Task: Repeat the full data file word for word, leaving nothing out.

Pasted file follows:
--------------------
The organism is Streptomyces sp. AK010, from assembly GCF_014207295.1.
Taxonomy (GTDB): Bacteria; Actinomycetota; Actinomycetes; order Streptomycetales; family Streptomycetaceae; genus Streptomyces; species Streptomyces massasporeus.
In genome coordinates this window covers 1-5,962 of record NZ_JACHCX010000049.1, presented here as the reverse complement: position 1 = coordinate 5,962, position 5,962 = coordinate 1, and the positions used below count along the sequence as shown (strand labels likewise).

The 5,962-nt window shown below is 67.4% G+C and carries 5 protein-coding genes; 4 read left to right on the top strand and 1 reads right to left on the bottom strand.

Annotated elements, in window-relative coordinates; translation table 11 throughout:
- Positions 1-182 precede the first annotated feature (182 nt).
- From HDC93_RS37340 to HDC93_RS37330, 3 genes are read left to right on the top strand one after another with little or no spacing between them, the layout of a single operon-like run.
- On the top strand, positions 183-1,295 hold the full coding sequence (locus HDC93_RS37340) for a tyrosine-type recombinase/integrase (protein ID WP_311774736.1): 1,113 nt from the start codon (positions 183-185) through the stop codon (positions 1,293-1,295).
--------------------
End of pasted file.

The organism is Streptomyces sp. AK010, from assembly GCF_014207295.1.
Taxonomy (GTDB): Bacteria; Actinomycetota; Actinomycetes; order Streptomycetales; family Streptomycetaceae; genus Streptomyces; species Streptomyces massasporeus.
In genome coordinates this window covers 1-5,962 of record NZ_JACHCX010000049.1, presented here as the reverse complement: position 1 = coordinate 5,962, position 5,962 = coordinate 1, and the positions used below count along the sequence as shown (strand labels likewise).

The 5,962-nt window shown below is 67.4% G+C and carries 5 protein-coding genes; 4 read left to right on the top strand and 1 reads right to left on the bottom strand.

Annotated elements, in window-relative coordinates; translation table 11 throughout:
- Positions 1-182 precede the first annotated feature (182 nt).
- From HDC93_RS37340 to HDC93_RS37330, 3 genes are read left to right on the top strand one after another with little or no spacing between them, the layout of a single operon-like run.
- On the top strand, positions 183-1,295 hold the full coding sequence (locus HDC93_RS37340) for a tyrosine-type recombinase/integrase (protein ID WP_311774736.1): 1,113 nt from the start codon (positions 183-185) through the stop codon (positions 1,293-1,295).